World Food Program Plans To Begin Airlifts To Somalia This Week
The World Food Program (WFP) has said it plans to begin food airlifts by Thursday "to parts of drought-ravaged Somalia that militants banned it from more than two years ago," the Associated Press reports. The agency plans to send five tons of high-energy bars by air with more food to follow by land, the news agency notes (Straziuso, 7/25).
Inter Press Service reports "it is uncertain how much of the aid will get to the people and how much will end up in the hands of the terrorist group al-Shabab, pirates or other gunmen" (Foynes, 7/25). "Part of the problem, analysts say, is that much of the funding for WFP, and some other aid agencies, comes from the United States, opening them to charges of skewed objectives," Reuters writes (Malone, 7/26). Last week, "Donald Steinberg, deputy administrator of USAID, said that America needed assurances from the U.N. that al-Shabab would not restrict delivery of U.S.-funded aid in rebel areas before it would allow its aid to be delivered," the Guardian reports (Ford, 7/22).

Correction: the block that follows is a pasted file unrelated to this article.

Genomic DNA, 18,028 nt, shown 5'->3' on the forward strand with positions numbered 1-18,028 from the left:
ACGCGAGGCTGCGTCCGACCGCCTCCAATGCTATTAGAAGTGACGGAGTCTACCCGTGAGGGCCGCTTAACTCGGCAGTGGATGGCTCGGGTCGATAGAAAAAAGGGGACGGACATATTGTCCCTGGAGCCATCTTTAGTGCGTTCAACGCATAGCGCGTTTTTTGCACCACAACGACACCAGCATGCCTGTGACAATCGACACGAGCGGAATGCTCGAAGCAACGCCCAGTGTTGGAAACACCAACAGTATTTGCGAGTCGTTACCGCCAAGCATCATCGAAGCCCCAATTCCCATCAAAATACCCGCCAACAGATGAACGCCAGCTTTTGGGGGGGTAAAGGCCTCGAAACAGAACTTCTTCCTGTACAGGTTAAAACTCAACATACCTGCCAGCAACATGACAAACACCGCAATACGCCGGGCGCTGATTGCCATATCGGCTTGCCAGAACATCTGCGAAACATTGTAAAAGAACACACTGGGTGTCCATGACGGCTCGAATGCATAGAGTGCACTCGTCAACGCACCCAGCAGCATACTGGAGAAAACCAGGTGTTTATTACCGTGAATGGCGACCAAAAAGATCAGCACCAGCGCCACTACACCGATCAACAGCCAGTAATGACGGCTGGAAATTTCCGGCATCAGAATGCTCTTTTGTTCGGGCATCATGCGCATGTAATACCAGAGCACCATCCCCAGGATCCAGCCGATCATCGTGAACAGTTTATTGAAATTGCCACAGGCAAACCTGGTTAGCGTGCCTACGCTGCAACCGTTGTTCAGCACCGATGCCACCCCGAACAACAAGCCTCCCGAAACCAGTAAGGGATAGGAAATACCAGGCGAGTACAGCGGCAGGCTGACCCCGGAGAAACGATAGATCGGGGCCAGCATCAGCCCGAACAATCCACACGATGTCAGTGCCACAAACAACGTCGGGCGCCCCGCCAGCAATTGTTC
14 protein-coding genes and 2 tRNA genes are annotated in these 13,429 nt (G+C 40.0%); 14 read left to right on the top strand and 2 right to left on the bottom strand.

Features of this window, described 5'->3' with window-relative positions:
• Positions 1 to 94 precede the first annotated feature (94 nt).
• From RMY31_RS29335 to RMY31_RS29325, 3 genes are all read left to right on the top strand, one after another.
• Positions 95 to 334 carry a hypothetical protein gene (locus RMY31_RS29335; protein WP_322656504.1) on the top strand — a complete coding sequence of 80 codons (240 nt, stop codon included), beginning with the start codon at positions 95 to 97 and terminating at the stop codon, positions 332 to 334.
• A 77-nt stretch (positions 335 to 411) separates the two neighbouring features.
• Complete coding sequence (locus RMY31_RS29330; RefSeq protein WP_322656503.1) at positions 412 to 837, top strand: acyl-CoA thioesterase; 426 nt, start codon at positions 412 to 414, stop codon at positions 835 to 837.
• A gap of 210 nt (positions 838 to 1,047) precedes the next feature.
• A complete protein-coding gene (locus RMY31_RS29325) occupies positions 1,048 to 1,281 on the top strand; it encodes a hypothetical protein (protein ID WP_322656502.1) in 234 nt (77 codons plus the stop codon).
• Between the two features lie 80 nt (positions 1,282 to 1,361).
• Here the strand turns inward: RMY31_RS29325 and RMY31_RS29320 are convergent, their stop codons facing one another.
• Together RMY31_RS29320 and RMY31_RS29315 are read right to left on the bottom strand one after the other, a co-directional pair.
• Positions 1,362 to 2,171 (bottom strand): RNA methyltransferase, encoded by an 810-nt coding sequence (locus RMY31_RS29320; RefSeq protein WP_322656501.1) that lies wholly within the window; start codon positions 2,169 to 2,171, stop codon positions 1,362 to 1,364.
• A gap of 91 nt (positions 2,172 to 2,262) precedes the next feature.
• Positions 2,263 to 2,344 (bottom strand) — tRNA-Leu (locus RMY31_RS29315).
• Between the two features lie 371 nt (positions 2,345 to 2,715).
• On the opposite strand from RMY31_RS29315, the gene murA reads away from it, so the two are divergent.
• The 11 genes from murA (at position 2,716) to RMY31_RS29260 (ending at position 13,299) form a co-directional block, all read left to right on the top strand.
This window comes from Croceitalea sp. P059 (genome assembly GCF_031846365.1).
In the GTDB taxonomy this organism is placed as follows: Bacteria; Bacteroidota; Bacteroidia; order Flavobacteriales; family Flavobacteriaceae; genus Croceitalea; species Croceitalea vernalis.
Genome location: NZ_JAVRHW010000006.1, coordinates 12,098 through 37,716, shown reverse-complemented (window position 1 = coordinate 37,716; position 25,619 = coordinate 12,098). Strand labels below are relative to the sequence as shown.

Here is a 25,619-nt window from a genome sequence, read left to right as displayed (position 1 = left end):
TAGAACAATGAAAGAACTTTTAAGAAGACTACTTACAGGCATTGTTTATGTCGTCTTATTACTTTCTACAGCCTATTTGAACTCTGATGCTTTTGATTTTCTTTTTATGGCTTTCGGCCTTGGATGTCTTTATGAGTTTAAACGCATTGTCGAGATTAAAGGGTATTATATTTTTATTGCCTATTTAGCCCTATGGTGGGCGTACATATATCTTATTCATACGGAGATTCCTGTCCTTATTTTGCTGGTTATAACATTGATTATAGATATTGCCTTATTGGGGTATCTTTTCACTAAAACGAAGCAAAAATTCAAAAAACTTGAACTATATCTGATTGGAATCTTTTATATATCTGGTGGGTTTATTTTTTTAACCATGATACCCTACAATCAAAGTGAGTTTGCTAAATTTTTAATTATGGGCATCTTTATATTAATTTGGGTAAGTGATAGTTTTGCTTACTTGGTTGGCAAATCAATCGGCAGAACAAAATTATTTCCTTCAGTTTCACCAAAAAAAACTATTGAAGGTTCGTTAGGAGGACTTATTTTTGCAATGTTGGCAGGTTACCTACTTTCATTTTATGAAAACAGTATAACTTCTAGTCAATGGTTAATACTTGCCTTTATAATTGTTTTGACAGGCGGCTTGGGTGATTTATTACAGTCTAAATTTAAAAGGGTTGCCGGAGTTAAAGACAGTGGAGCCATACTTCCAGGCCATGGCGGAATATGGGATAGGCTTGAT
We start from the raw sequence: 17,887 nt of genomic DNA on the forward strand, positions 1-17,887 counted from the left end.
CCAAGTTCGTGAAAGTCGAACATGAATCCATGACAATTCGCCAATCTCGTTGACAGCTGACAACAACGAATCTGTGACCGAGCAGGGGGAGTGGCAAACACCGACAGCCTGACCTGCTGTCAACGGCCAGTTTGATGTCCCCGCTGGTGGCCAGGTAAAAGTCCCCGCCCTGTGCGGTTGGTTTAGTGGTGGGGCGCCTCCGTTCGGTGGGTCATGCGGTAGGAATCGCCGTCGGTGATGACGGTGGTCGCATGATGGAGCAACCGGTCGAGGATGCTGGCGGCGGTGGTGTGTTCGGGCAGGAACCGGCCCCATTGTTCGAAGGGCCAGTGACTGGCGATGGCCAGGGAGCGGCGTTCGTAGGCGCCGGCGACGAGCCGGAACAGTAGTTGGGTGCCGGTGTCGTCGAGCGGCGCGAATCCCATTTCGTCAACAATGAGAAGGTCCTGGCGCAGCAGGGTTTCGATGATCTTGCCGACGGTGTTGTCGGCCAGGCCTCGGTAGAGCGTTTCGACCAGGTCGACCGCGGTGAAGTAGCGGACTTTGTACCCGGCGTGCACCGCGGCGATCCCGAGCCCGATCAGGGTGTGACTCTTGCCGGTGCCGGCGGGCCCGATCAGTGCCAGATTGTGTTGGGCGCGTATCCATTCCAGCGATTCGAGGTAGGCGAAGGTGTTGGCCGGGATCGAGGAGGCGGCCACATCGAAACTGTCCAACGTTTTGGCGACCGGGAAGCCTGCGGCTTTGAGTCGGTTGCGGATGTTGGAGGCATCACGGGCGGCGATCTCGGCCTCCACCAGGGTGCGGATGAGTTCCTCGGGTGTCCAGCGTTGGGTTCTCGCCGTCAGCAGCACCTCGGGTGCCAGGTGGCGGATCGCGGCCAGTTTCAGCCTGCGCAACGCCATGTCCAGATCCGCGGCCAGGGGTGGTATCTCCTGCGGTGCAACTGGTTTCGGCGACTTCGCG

On Monday at an emergency meeting on the drought, U.N. Secretary-General Ban Ki-moon said emergency aid "must be accompanied by longer-term efforts to boost food security in the region" and called for "an agricultural transformation that improves the livelihoods of rural communities in the region," according to the U.N. News Centre (7/25).This is part of the Morning Briefing, a summary of health policy coverage from major news organizations. Sign up for an email subscription.